Improved Three-dimensional Image Processing Technology for Remote Handling Auxiliary System Chiaki Tomizuka Keisuke Jinza Hiroshi Takahashi 1. Introduction Remote handling devices are used in the radioactive
POLARIS OPTICAL TRACKING SYSTEMS FROM A WORLD LEADER IN NAVIGATION TECHNOLOGY The Polaris Spectra and Polaris Vicra optical tracking systems from NDI are based on over 30 years of advanced 3D measurement
Accurate Air Flow Measurement in Electronics Cooling Joachim Preiss, Raouf Ismail Cambridge AccuSense, Inc. E-mail: firstname.lastname@example.org Air is the most commonly used medium to remove heat from electronics
Application Note for SFM3000 Inlet conditions Summary Most flow sensors use a significant pressure drop to stabilize the flow that goes through the sensor. Since the SFM3000 is designed for a low pressure
Biomechanics of the Lumbar Spine Biomechanics of the Spine 6 degrees of freedom Extension & Flexion Translation Rotation Compression & Distraction The disc/annulus/all/pll complex is the major restraint
Polarization of Light Introduction Light, viewed classically, is a transverse electromagnetic wave. Namely, the underlying oscillation (in this case oscillating electric and magnetic fields) is along directions
Robot Perception Continued 1 Visual Perception Visual Odometry Reconstruction Recognition CS 685 11 Range Sensing strategies Active range sensors Ultrasound Laser range sensor Slides adopted from Siegwart
w Technical Product Information Subminiature Load Cell 1. Introduction... 2 2. Preparing for use... 2 2.1 Unpacking... 2 2.2 Using the instrument for the first time... 2 2.3 Grounding and potential connection...
1 919 1919P01 1919P03 QBM65/C, QBM75-1U/C Differential Pressure Sensors for air and non-corrosive gases, with calibration certificate QBM751-1/C QBM65/C QBM75/C Highly accurate measurements with calibration
System for inductive sensors study Constantin CERCEL, Florin GROFU Automation, Energy and Environment Department Constantin Brancusi University of Targu Jiu Calea Eroilor street, no. 30, Targu Jiu, Romania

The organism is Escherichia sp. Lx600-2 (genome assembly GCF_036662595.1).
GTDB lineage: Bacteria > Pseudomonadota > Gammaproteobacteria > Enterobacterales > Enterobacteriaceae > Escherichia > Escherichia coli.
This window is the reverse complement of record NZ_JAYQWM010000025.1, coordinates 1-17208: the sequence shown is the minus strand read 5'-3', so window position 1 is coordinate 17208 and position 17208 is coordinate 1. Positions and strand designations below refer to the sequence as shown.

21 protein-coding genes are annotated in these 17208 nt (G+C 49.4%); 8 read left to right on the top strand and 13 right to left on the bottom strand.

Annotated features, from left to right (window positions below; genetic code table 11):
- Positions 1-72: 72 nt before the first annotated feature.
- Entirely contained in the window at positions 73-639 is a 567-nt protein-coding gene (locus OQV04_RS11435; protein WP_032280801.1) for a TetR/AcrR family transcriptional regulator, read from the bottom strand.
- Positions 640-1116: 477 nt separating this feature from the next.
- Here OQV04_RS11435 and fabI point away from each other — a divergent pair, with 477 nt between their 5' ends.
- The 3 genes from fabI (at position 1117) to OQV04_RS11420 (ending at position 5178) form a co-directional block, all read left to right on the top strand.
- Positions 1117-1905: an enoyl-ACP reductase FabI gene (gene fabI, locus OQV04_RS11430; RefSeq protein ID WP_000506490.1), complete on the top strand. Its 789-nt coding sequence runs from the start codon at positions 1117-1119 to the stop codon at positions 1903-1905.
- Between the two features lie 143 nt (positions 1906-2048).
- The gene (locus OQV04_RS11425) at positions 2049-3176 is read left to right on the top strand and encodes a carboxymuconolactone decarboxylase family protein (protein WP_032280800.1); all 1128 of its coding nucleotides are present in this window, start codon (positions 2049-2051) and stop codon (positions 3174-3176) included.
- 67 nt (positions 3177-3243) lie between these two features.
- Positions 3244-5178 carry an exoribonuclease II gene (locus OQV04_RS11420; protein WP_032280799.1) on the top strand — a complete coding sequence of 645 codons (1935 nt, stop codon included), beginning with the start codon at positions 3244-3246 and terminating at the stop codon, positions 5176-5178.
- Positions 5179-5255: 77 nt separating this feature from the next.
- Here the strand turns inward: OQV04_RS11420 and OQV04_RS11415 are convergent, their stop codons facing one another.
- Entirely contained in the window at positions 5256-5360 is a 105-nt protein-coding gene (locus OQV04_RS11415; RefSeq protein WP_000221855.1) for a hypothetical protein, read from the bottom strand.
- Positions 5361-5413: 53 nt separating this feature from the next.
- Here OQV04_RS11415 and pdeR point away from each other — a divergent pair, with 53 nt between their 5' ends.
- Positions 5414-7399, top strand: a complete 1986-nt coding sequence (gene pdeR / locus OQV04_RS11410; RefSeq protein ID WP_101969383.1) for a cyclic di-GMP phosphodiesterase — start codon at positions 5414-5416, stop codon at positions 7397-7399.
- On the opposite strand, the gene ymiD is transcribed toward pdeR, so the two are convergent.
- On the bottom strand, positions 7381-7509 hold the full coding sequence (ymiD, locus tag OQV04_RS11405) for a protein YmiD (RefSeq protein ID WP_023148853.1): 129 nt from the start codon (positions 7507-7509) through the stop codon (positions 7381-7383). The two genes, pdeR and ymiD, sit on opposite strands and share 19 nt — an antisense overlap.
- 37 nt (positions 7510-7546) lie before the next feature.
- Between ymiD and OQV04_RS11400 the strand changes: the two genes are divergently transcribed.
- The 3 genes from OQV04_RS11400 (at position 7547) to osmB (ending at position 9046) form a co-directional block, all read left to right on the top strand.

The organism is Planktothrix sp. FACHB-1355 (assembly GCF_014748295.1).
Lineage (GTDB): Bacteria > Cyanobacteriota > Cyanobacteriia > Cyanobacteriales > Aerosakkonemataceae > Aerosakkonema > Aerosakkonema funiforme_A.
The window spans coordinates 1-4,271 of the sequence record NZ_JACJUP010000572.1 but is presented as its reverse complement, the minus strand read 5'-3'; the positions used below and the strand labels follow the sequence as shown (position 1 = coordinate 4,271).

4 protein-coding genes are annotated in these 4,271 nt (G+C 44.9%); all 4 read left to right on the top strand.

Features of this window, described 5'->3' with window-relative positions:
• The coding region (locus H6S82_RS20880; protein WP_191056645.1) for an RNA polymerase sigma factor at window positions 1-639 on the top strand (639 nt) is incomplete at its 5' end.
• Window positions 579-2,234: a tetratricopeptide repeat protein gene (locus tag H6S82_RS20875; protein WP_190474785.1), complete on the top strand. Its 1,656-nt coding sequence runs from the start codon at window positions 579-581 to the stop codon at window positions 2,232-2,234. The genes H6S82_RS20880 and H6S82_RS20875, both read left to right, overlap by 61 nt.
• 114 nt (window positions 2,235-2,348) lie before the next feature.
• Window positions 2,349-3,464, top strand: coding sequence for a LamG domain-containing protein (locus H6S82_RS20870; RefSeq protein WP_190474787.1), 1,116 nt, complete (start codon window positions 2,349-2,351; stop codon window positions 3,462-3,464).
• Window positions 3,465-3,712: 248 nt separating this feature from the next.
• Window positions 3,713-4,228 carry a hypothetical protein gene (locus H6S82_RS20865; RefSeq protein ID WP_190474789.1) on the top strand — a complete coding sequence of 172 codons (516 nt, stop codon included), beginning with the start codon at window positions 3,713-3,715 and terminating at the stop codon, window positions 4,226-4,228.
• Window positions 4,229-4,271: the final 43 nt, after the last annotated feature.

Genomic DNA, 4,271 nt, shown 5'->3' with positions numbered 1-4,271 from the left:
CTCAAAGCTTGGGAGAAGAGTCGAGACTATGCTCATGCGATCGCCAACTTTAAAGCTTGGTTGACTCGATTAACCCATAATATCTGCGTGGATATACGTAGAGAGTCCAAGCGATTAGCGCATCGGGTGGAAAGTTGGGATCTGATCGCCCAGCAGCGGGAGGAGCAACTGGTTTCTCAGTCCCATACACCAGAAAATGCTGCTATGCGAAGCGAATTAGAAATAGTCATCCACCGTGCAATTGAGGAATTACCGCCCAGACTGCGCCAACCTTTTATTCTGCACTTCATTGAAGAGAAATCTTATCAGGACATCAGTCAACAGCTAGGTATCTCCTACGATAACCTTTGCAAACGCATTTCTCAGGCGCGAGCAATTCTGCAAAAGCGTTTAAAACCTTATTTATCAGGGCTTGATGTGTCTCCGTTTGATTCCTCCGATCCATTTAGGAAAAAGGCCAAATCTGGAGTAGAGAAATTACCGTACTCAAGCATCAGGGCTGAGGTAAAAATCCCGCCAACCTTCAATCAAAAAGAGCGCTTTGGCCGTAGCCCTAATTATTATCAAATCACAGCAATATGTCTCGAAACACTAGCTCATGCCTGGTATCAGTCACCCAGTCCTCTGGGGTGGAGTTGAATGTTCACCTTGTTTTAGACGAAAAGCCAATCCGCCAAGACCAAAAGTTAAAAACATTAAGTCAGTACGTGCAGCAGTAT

Lab-exercises Actuators and EMC/Sensory Analysis Faculty of Mechatronics and Electrical Engineering Laboratory of Electrical Drives and Installations Lab-exercise EA - 4 Inductive Position Sensor Data:
A2.4 LIEAR POSITIO SESIG USIG MAGETORESISTIVE SESORS By Bratland, Tamara Product Line Manager, Magnetic Sensors Honeywell Solid State Electronics Center 12001 State Highway 55 Plymouth, Minnesota, 55441
Autonomous Mobile Robot-I Sabastian, S.E and Ang, M. H. Jr. Department of Mechanical Engineering National University of Singapore 21 Lower Kent Ridge Road, Singapore 119077 ABSTRACT This report illustrates
Sensors and Cellphones What is a sensor? A converter that measures a physical quantity and converts it into a signal which can be read by an observer or by an instrument What are some sensors we use every
Procedure No: SOP-018 Revision No: 0 (new document) Page No.: 1 of 8 1. INTRODUCTION AND SCOPE To obtain timely data for the purpose of air quality assessment, meteorological and climate trend reporting
CMA / Flodyne Drive for Technology Linear Position Measurement Technologies Scott Rosenberger Market Manager, Linear Position Sensing Balluff, Inc. What Are We Talking About Today? General Applications
CHAPTER 8 OBJECT REGISTERING SENSORS 8.1. Contact sensors for object registering Mechanical switches can be used as contact sensors for object registering. They generate signals of the on/off type as a
APPLYING VIRTUAL SOUND BARRIER AT A ROOM OPENING FOR TRANSFORMER NOISE CONTROL Jiancheng Tao, Suping Wang and Xiaojun Qiu Key laboratory of Modern Acoustics and Institute of Acoustics, Nanjing University,
Capacitive Proximity Sensors Capacitive proximity sensors High level of temperature stability Enhanced sensing ranges for functional reserve High level of immunity against: - Electrostatic discharge, e.g.
MRI: Magnetic resonance imaging: Like CT, MRI produces detailed cross sectional images of body regions. However the physical principles of image acquisition are different and very complicated. The following